Easterwood Airport's control tower could be closed if Congress can't work out an agreement on budget reductions.
Air Traffic Control centers at 25 smaller Texas Airports could also close or see hours reduced.
Neither United or American Airlines would tell News 3 if the potential cuts would affect their operations here, but most regional carriers do fly into airports that don't have control towers.
Pilots can also communicate with each other or air traffic controllers in other regions.
It's a busy start to the weekend at College Station's Easterwood Airport.
Later this year the airport's control tower could be closed as the Federal Aviation Administration looks at ways to cut $600 million.
"You cut the wrong thing and something bad may happen," said Carl Sharon.
He is a flight instructor for the A&M Flying Club, which is unaffiliated with the university.
He was surprised to learn about potential cuts here as well as other regional airports across the state.
"When the tower's not in operation we work with a protocol called see and avoid and self-announce, so we're responsible for seeing the other planes and avoid them and then we announce on the radio our positions on the airport," Sharon explained.
Steven Post is a student pilot and studies Aerospace Engineering at A&M. He hopes the tower will stay open too.
"Yeah I'd be surprised at Easterwood. There's a lot of aircraft come in here. I know Continental and American Airlines they fly in here and a lot of people for the games. There's a lot of traffic and then make it a lot tougher having to come in and not have anybody tell you kind of what to do," said Post.
It's up to each individual airline to decide whether or not they want to fly into airports that are uncontrolled, but here at Easterwood Airport commercial flights are already coming in after hours. The tower here is open from 8 A.M. to 9 P.M. every day.
"If they cut back on air traffic control services then they'll have pilots that will not have access to that. Therefore the risk starts to go up a little bit," said Sharon.
Both American Airlines and United Airlines referred us to their trade Association, Airlines for America which said in a statement,
"No one wants to see the sequester happen. We appreciate that DOT and FAA have provided us with information about how they are considering implementing these cuts, which appear to share our goal of impacting as few travelers as possible. A4A, FAA and our carriers will be meeting soon to plan for any potential cutbacks. Air transportation is a key driver of our economy, and should not be used as a political football. We urge Congress and the Administration to work together to ensure that the two million customers and 50,000 tons of cargo that fly every day can continue to get to their destinations safely and efficiently."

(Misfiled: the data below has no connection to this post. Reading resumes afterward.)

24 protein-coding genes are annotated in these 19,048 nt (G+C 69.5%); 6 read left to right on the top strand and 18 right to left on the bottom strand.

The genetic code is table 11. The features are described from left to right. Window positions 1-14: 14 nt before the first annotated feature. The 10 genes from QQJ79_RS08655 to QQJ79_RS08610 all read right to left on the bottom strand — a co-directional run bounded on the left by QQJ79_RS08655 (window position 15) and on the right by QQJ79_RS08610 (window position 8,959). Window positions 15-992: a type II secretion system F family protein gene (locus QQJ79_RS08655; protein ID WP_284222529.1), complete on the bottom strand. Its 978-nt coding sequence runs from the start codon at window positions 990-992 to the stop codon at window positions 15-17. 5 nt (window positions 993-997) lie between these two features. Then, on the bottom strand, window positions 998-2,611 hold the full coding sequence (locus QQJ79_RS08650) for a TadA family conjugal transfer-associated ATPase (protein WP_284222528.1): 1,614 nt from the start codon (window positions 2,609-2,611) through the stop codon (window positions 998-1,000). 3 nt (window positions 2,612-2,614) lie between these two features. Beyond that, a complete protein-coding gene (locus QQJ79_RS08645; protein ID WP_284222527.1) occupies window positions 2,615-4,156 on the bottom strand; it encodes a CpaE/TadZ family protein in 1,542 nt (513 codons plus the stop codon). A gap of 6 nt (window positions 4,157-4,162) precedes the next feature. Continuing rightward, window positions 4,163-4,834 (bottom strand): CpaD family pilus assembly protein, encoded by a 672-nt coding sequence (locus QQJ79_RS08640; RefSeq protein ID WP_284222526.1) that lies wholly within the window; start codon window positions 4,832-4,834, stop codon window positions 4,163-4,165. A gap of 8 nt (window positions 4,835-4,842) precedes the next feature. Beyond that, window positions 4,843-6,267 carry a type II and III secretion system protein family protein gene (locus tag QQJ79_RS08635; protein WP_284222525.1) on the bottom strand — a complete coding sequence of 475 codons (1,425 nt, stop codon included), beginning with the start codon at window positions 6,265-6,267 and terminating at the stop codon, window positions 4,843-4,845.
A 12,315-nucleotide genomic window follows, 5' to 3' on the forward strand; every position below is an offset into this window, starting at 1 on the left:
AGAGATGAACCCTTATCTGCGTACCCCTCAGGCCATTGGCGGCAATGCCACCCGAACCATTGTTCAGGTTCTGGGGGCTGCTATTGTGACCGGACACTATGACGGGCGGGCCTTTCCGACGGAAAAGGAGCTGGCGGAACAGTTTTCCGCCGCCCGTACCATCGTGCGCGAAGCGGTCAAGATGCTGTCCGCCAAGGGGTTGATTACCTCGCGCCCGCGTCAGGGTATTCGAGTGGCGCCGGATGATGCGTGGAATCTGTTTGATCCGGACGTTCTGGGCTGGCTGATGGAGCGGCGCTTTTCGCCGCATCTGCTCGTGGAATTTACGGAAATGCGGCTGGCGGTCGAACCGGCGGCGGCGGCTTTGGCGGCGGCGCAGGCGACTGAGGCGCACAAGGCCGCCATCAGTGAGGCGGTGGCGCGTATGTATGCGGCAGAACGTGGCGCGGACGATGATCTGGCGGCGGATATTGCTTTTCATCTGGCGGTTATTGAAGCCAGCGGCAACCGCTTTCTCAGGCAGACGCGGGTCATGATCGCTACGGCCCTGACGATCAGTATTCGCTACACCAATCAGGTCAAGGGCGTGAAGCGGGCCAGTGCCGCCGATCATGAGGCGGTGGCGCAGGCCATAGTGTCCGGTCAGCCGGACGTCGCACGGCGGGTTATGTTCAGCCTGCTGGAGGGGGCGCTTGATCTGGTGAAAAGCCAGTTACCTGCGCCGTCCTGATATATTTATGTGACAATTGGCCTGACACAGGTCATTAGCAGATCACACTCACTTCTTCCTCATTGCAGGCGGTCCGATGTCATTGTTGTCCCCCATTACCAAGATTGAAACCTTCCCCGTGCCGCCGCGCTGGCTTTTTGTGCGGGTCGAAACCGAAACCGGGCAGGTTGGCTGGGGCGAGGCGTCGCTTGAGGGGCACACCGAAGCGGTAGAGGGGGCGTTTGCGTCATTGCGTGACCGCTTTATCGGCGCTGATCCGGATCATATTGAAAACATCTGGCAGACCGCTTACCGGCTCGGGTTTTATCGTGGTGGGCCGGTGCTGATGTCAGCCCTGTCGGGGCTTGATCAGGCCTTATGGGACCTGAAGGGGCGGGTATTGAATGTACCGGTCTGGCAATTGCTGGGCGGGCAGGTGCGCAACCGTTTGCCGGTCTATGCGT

If Congress doesn't reach an agreement the cuts could start as soon as April.
*Associated Press Story *
Federal officials say air traffic control centers at 25 smaller Texas airports could close or see hours reduced if automatic federal spending cuts take effect next week.
Officials on Friday said travelers should expect delays when the cutbacks begin in April.
The Federal Aviation Administration says the reductions are part of its planning to cope with a spending reduction of $600 million during the rest of the fiscal year, which runs through Sept. 30.
The largest airports, such as Dallas Fort-Worth International Airport and Houston's George Bush Intercontinental Airport, are not on FAA's list of potential closures or cutbacks, which mostly affect airports with fewer than 10,000 commercial flights a year.
The Texas air traffic control facilities that could be closed, according to an FAA list: Waco Regional, New Braunfels Municipal, Jack Brooks Regional (Beaumont), Brownsville-South Padre Island International, Easterwood Field (College Station), TSTC (Waco), Lone Star Executive (Houston), Fort Worth Spinks, East Texas Regional (Longview), Arlington Municipal, Grand Prairie Municipal, Georgetown Municipal, San Marcos Municipal, Dallas Executive, Sugar Land Regional, Stinson Municipal (San Antonio), Collin County Regional (McKinney), Tyler Pounds Regional and Victoria Regional.
The Texas facilities that could see overnight shifts eliminated: Abilene control tower, Austin tower, Corpus Christi tower, El Paso tower, Meacham tower (Fort Worth), Lubbock tower.